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Three top stock picks from Morgan Meighen’s Michael Smedley

Michael Smedley.

Fred Lum/The Globe and Mail

Michael Smedley is executive vice-president and chief investment officer at Morgan Meighen & Associates. His focus is on Canadian equities.

Top Picks:

BlackBerry Ltd. (BB TSX)

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Latest fund purchase was an averaging down at $14.70 in December 2011. This reduced the average cost to $24.27.

This is a long shot in every way but it might just be the right time to give in and put on a recommendation ahead of everyone else. Perhaps its misery is now close to being a past event. The stock is still one of the most broadly covered in the market which is something of a phenomenon explained by the communications technology sector following of Mr.Chen. The sector likes his legendary turnaround record with previous interests. Mr. Chen is unusual. He seems to apply – without dreams, puffery or unrealistic claims – a special logic about what can be done and how to get there. The market has already realized that the way forward is a new BlackBerry company, not an attempt to recreate big ownership of the consumer space that is lost. That struggle is for the newer incumbents against each other. BlackBerry has moved on.

NeuLion (NLN TSX)

Purchased at $1.00 in March 2014

This cloud-based company in my opinion gave one of the most exciting presentations the Canaccord Adams Growth Conference in Boston a week ago. I caution that the world is awash with internet juniors and stagnation lurks everywhere. NeuLion seems to stand aside and stands out in powering video and live content. It is in leadership in an array of major sporting events. Its streaming service had 10 million visitors during the World Cup – the viewing of which was dominated by the mobile world where devices took over 87 per cent of total consumption. Another example with Rogers of success: NeuLion has extended to 12 years a deal to be exclusive national rights holder for the NHL.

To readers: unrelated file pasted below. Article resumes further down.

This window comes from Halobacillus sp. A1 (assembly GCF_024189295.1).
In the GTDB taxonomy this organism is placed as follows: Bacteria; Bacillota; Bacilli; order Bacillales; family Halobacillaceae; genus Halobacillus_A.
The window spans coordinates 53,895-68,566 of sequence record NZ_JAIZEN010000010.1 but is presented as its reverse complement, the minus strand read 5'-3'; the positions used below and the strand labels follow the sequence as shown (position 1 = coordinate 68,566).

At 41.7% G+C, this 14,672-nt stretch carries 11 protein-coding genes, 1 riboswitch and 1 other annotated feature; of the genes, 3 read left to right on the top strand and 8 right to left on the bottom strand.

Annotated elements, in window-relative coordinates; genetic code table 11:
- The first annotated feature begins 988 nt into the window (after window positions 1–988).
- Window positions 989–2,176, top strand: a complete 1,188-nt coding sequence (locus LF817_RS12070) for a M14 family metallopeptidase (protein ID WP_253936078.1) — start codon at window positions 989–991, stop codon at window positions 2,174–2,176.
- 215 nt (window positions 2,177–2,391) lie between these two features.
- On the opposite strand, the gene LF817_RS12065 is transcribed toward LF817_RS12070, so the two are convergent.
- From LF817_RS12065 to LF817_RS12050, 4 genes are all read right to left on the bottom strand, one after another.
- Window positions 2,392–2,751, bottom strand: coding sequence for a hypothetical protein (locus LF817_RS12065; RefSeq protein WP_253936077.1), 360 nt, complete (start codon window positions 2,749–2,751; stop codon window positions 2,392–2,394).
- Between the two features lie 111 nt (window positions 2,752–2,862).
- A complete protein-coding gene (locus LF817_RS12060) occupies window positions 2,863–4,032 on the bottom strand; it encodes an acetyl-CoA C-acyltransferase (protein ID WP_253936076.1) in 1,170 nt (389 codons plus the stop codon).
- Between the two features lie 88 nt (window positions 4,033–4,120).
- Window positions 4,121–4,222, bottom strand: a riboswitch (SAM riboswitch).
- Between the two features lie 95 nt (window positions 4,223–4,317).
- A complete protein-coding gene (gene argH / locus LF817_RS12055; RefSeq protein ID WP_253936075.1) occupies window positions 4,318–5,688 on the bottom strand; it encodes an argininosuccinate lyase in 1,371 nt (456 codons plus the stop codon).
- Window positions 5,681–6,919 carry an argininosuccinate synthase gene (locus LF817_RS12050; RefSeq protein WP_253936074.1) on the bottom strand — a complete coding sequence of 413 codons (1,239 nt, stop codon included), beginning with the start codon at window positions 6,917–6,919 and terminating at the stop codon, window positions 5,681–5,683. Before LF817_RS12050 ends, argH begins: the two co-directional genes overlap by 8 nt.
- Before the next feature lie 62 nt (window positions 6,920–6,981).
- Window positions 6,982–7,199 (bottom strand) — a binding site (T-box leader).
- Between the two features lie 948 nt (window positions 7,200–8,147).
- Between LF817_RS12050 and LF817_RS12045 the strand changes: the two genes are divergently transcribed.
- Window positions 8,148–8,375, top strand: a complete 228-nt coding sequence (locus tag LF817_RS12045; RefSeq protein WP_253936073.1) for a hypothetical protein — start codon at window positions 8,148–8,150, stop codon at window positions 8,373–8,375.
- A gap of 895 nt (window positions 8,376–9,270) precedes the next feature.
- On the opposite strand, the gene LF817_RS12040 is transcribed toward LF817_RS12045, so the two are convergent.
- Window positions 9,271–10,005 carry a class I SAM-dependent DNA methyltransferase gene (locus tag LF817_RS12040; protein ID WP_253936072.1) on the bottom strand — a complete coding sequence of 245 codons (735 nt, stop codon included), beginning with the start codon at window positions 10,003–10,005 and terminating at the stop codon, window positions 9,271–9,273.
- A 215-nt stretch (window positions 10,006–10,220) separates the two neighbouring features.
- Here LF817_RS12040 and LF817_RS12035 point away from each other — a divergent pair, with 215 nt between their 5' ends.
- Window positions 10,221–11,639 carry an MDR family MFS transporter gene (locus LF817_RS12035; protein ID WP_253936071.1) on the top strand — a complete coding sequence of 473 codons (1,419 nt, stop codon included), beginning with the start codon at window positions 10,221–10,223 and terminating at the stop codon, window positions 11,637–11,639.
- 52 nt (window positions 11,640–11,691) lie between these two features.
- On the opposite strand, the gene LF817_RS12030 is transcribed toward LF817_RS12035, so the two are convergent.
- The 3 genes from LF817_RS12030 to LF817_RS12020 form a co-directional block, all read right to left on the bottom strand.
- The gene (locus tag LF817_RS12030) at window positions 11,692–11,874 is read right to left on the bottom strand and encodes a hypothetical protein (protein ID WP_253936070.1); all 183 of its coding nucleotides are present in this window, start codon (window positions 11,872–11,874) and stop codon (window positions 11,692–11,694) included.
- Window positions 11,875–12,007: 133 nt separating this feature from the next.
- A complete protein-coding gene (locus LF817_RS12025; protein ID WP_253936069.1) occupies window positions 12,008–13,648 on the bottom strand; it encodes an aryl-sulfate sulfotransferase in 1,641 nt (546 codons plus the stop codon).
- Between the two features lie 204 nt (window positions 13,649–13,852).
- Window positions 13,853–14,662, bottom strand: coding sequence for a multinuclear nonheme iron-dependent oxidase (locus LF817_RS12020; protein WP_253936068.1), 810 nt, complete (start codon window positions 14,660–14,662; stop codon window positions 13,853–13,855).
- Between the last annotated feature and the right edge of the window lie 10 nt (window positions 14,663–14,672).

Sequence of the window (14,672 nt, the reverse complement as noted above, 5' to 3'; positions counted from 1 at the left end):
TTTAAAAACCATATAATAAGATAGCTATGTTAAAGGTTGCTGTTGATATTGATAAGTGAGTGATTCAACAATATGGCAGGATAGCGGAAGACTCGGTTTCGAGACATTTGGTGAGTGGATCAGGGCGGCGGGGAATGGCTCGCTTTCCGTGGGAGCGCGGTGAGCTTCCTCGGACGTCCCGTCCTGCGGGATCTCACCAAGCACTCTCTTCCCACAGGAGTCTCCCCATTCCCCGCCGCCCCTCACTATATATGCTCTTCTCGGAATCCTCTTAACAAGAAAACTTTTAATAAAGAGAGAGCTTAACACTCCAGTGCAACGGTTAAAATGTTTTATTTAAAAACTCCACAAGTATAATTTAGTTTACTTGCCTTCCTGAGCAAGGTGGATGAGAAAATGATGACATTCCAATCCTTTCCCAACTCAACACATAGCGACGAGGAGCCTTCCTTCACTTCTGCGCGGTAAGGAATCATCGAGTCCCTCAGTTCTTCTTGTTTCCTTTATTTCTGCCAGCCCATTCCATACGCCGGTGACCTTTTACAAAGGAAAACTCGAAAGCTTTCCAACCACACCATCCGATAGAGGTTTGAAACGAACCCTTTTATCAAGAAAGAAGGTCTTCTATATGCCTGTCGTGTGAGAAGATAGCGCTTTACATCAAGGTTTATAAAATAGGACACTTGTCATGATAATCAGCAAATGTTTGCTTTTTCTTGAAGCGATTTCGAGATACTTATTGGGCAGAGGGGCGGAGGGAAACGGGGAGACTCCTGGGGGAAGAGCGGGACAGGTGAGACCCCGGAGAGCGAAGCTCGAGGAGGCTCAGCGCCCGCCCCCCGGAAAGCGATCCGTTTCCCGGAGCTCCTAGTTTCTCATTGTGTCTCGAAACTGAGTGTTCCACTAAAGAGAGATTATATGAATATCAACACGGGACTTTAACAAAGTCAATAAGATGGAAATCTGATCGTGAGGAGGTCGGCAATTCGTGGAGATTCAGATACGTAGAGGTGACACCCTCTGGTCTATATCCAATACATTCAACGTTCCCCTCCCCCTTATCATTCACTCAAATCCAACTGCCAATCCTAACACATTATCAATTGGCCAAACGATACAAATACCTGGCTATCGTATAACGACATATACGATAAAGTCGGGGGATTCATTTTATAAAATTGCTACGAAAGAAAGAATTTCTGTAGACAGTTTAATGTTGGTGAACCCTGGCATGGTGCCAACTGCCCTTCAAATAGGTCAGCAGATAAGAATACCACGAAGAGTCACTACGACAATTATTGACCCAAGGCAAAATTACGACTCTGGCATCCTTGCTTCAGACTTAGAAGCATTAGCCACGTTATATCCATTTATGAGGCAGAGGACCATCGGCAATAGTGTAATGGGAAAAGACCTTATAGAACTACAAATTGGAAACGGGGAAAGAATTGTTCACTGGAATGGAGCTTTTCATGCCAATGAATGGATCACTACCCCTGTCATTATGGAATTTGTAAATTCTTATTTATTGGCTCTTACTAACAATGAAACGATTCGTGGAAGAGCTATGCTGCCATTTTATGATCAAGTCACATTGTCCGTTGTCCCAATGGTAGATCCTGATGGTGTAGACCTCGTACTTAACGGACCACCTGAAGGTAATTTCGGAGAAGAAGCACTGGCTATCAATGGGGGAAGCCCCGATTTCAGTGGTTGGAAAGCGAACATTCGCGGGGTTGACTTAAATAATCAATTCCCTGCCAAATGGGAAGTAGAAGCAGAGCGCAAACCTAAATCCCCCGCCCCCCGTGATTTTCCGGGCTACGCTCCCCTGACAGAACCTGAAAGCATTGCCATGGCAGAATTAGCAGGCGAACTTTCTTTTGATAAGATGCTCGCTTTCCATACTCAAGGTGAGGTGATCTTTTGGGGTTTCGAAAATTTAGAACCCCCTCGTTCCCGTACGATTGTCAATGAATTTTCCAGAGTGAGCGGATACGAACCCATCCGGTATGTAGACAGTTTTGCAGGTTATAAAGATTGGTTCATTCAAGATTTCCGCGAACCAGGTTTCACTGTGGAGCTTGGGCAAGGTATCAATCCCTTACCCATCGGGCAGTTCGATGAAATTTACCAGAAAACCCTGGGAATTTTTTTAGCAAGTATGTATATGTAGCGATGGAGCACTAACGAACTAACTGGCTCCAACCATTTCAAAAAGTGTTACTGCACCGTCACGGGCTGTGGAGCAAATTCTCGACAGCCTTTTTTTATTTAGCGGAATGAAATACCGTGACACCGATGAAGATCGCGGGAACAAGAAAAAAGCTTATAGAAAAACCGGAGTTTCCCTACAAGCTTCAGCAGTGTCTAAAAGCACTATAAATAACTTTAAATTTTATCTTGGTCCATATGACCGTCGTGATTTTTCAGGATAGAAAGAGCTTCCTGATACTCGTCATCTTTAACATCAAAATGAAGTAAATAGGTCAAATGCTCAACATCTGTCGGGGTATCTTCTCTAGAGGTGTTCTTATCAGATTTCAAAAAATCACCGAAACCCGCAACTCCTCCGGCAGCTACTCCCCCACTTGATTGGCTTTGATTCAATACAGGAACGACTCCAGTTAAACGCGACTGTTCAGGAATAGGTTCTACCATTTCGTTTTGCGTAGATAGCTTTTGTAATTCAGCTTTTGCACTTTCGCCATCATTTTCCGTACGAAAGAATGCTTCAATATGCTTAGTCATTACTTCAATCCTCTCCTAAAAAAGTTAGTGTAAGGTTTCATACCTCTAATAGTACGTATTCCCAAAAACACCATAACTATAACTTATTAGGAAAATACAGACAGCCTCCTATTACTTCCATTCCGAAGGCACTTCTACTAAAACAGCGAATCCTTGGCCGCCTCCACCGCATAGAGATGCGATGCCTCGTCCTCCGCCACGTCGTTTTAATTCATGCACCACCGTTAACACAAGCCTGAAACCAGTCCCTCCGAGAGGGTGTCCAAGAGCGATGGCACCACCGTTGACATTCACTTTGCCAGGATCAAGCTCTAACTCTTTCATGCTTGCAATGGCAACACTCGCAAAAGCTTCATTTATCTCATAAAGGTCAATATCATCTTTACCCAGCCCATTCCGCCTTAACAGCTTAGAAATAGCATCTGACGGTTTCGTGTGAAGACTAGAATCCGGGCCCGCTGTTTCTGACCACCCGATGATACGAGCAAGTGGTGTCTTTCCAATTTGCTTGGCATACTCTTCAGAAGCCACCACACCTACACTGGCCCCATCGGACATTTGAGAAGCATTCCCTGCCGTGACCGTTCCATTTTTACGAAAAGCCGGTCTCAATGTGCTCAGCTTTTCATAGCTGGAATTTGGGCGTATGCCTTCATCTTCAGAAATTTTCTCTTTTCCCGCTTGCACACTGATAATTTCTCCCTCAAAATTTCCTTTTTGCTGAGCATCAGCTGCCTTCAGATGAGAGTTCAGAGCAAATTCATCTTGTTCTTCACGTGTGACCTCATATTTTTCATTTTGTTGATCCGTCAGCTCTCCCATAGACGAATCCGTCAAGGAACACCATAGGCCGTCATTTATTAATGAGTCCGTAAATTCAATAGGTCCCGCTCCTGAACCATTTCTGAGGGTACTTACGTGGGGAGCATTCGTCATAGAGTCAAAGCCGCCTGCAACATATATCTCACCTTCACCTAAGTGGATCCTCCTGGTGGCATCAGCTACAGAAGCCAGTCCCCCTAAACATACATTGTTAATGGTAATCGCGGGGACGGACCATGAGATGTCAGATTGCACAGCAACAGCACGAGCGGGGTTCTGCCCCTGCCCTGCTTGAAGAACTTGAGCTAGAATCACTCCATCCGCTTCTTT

Algoma Central (ALC TSX)

It was last purchased – by the fund – at $7.696 in September 2005.

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For my third pick I have my feet firmly on the ground – more accurately, treading water with the largest shipping fleet on the Great Lakes: a 200-year-old company that is quietly humming across the lakes and in coastal transportation along the east and west coasts of North America. It could be regarded as one of those steady smaller cap risers mentioned in Market Outlook. Algoma Central carries all of the big lake borne commodities and might even have a short and medium term rally as it transitions part of its fleet into $500-million worth of modern, more economical vessels. That is taking place right now. I have written a note on this investment titled "Tip-toeing through the Great Lakes".

Past Picks: September 4, 2013

Vodafone (VOD NASDAQ) * Stock Split * Feb. 24, 2014 - 6 for 11

Then: $32.41; Now: $33.50 -17.24%; Total return: +0.35%

Tesla Motors (TSLA NASDAQ)

Then: $170.62; Now: $254.34 +49.07%; Total return: +49.07%

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DH Corp. (DH TSX) (previously Davis + Henderson)

Then: $26.54; Now: $33.25 +25.28%; Total return: +29.27%

Total return average: +26.23%

Market outlook:

The monotonously idyllic summer grinds on relentlessly; investors question the timing of "the correction", whereas the future probably offers simply a continuum of mini-corrections when sectors and lots of stocks rally well and fall back for a breather. That usually is just bouts of profit-taking or a temporary softening in quarterly numbers, or a downgrade from an analyst from buy to hold. That sometimes reduces the price of a stock in the market, although it appears to be a misnomer; why would you hold a "hold" if there is something to buy with the money? The answer is that is the aggressive way forward whereas just holding good companies should be the best course for the long term. There is actually very little noise in the market; interest rates continue settled and low – meaning dividend stocks are very much worthwhile; prices of commodities are mostly quite stable; energy stocks seem to be catching most of the prevailing interest in the market. Technology, healthcare and biotech stocks continue as nearly always to be the most vibrant groups and the big winners are those high quality illiquid names which are largely unnoticed and just keep rising. I keep many of those on my shelf while I carry on looking for "discoveries", turn-around situations and new public companies that seem to promise performance.

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